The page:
Jobless Claims Unexpectedly Fall to 212,000

Union members picket outside a General Motors facility in Langhorne, Pa., Monday, Sept. 16, 2019. More than 49,000 members of the United Auto Workers walked off General Motors factory floors or set up picket lines early Monday as contract talks with the company deteriorated into a strike. (AP Photo/Matt Rourke)
Matt Rourke/AP Photo

Demand for U.S. workers remains extremely high despite sluggish economic growth around the world and an ailing manufacturing sector in the U.S.

Initial claims for state unemployment benefits fell by 6,000 to a seasonally adjusted 212,000 last week, according to data released by the Labor Department Thursday. The prior week was revised up to 218,000 from 214,000.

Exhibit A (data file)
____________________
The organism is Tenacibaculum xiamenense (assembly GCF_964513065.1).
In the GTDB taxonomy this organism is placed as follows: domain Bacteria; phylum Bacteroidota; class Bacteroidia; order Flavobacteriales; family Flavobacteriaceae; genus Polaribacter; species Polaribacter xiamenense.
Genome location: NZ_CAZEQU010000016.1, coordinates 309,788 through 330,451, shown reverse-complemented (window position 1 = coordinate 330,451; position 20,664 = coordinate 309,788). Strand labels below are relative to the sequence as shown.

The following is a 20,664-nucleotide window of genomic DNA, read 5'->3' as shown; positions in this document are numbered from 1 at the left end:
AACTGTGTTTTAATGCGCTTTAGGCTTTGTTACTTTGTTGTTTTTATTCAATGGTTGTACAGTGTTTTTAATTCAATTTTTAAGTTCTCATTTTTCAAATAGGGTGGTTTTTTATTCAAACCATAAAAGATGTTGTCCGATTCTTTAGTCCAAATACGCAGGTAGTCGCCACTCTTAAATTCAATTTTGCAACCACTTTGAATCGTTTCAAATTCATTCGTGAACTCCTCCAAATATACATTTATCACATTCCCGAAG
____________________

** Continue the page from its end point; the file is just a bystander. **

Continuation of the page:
Economists had expected a slight rise from last week.

Jobless claims can be volatile week to week so many economists prefer to look at the four week moving average of claims. This fell last week to 215,000.

Continuing claims, those made after the initial week of benefits, fell by 1,000 to 1.682 million for the week ended October 12. Continuing claims are reported with a week delay.

Striking General Motors workers cannot claim unemployment benefits. But the strike was expected to raise claims by workers laid off at suppliers to the automaker while the assembly plants are shuttered. The low number of new claims suggests that employers are hanging on to workers, perhaps because very low levels of unemployment indicates that hiring workers when demand for parts returns will be costly.


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